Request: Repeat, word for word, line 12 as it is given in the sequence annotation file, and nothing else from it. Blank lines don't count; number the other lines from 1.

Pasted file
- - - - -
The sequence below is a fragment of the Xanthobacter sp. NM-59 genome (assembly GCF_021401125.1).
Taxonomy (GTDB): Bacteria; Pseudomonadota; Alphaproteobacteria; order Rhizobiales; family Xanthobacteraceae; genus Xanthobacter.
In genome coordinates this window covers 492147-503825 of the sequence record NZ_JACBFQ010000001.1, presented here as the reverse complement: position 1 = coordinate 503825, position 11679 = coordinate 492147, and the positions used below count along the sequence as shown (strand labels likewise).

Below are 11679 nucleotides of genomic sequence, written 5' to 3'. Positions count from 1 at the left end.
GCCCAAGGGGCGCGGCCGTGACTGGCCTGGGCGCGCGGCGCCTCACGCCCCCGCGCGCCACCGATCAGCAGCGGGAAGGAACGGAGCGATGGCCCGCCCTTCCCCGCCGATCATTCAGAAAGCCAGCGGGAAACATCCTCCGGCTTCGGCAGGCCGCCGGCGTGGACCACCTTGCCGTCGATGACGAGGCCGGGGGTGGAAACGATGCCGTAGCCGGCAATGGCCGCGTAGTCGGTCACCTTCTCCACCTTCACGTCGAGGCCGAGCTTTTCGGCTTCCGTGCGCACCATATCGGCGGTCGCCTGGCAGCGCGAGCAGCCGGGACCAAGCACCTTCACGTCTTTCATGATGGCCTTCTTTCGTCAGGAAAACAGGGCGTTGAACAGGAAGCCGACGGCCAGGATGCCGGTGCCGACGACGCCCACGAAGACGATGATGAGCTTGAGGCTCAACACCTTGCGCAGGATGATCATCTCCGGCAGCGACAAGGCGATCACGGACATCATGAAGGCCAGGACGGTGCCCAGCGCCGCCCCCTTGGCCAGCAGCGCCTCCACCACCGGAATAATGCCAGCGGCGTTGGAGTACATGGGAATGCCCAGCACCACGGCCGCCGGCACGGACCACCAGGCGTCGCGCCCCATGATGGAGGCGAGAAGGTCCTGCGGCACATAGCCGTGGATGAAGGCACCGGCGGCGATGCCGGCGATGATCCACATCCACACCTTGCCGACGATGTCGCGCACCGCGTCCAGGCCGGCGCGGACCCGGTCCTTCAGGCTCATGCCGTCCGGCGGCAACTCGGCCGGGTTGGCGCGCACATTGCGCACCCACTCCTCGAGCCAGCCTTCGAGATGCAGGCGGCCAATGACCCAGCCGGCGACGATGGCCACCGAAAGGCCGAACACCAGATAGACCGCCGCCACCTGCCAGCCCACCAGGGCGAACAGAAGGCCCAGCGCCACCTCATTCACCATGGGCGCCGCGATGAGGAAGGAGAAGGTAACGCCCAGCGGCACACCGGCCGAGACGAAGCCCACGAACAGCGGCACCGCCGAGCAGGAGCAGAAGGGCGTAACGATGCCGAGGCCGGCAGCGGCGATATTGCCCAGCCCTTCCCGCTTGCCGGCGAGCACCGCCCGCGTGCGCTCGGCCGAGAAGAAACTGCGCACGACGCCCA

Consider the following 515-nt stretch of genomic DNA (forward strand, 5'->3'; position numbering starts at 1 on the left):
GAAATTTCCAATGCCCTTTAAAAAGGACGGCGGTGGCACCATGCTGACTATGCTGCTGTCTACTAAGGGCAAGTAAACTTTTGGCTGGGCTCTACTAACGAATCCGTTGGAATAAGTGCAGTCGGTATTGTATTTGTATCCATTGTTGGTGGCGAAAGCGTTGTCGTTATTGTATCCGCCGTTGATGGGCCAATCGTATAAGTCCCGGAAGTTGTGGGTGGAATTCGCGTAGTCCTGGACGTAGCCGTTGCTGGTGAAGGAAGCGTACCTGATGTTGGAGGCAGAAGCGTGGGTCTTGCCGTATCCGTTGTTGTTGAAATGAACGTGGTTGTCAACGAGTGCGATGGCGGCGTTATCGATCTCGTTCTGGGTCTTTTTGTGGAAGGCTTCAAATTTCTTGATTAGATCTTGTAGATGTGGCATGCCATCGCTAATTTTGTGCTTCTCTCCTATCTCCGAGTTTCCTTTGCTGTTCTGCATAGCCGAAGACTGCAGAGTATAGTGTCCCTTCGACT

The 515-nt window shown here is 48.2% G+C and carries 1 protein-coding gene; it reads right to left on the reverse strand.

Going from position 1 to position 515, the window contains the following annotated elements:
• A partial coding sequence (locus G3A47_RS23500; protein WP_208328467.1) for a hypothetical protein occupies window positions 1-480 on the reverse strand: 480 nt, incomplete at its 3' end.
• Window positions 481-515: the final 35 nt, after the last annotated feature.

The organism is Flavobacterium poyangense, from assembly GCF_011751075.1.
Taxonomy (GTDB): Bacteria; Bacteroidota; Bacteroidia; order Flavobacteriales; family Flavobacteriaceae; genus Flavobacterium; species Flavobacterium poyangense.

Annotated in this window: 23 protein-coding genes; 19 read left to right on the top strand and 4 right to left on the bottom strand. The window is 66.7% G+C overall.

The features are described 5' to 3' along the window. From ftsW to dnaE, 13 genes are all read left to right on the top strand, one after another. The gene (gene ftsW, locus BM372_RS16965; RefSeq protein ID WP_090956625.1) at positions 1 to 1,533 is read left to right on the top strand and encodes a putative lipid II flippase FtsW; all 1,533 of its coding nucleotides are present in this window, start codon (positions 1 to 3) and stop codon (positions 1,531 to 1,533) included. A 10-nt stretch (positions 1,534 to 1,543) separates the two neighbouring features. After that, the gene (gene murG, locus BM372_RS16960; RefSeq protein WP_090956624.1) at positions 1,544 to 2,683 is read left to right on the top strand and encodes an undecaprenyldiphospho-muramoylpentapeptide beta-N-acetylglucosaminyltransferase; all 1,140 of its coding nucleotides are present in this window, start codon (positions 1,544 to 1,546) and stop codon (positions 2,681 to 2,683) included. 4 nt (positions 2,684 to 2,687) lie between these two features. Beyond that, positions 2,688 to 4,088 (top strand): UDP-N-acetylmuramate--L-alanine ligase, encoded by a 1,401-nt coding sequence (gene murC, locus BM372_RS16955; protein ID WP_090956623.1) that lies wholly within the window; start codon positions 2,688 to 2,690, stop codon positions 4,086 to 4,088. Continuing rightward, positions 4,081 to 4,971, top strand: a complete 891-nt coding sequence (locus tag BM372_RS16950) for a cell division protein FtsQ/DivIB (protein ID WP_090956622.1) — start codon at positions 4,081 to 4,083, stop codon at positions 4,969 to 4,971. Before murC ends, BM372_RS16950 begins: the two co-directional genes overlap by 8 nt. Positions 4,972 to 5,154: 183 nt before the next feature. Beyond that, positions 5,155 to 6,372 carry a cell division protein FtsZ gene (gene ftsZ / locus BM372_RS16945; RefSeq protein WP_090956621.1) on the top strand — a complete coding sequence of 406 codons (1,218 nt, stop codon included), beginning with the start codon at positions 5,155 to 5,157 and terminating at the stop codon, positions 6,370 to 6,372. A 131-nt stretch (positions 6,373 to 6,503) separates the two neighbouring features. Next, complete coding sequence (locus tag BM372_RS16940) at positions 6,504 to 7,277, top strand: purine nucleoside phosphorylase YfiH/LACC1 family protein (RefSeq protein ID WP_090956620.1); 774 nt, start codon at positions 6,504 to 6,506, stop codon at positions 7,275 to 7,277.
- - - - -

The organism is Flavobacterium poyangense, from assembly GCF_011751075.1.